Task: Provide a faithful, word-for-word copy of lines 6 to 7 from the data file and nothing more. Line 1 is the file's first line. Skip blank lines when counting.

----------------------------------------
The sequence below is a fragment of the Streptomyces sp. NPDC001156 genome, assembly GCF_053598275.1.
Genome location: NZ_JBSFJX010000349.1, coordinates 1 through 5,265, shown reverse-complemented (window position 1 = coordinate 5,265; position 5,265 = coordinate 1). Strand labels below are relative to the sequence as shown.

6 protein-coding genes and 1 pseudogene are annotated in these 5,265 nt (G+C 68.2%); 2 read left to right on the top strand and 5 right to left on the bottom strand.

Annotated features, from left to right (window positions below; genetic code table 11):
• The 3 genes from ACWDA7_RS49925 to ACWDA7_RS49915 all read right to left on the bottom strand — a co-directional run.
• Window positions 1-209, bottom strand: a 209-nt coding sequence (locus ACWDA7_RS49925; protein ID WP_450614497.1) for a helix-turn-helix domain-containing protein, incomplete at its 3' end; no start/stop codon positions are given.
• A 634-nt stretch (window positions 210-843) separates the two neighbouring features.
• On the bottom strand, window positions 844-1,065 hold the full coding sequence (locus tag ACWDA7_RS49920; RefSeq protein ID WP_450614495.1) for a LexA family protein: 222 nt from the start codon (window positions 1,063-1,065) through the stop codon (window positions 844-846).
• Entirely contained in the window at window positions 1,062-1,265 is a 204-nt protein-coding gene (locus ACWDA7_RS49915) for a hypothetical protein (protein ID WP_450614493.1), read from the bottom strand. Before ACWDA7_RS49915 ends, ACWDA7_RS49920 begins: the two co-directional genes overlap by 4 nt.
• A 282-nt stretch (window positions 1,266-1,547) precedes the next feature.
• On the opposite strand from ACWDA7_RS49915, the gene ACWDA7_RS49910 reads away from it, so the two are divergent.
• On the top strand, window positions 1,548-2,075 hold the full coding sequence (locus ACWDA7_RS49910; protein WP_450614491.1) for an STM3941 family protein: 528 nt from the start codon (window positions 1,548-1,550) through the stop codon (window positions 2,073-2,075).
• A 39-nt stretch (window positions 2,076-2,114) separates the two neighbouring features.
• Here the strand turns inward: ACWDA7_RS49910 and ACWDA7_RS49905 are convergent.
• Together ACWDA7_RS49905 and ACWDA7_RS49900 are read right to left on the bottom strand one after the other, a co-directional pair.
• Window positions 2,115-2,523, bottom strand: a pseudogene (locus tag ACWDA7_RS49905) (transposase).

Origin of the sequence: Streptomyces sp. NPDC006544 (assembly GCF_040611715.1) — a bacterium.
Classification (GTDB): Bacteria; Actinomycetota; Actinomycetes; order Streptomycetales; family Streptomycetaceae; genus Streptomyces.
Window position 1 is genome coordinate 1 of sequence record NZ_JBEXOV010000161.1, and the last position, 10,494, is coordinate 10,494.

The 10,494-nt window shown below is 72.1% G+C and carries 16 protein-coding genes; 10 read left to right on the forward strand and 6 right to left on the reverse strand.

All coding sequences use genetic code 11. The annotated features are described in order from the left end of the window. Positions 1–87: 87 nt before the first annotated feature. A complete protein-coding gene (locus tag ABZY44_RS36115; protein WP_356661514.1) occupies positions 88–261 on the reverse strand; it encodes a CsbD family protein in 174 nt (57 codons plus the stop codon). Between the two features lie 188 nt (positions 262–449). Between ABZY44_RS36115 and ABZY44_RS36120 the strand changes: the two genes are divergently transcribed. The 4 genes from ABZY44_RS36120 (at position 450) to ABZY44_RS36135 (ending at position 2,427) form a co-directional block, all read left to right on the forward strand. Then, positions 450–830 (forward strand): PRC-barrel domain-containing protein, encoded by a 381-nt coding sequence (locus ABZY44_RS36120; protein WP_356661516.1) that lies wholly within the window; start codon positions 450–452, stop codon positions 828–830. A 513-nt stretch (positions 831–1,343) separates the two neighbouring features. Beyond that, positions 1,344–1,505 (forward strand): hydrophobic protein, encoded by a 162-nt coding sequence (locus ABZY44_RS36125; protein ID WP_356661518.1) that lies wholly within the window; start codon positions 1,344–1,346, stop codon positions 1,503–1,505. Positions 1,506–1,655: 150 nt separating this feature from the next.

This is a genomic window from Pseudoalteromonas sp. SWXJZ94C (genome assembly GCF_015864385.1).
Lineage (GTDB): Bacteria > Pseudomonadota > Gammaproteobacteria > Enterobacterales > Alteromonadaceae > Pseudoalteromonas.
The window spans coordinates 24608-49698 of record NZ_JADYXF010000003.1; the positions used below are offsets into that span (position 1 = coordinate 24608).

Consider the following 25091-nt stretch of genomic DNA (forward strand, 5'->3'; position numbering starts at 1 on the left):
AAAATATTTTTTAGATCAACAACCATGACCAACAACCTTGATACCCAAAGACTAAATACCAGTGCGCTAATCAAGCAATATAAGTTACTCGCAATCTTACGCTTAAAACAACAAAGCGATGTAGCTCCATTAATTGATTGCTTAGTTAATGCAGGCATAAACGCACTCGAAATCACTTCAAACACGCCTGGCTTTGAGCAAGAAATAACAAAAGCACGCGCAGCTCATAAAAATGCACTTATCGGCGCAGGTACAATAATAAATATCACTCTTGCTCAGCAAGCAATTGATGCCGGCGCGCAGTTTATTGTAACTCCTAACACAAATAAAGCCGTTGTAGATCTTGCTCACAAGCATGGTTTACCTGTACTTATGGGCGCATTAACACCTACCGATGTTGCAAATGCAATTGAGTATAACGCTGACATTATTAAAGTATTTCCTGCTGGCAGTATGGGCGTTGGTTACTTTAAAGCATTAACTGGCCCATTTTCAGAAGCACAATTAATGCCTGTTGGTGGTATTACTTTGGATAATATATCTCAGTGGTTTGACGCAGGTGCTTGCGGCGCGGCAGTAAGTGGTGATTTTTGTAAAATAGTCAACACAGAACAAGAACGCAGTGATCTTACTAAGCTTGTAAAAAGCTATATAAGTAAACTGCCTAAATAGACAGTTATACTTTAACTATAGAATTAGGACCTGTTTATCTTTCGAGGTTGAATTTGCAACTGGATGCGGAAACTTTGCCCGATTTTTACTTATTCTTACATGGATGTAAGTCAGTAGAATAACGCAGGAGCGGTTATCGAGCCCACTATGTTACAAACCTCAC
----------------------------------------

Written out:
• Window positions 1-209, bottom strand: a 209-nt coding sequence (locus ACWDA7_RS49925; protein ID WP_450614497.1) for a helix-turn-helix domain-containing protein, incomplete at its 3' end; no start/stop codon positions are given.
• A 634-nt stretch (window positions 210-843) separates the two neighbouring features.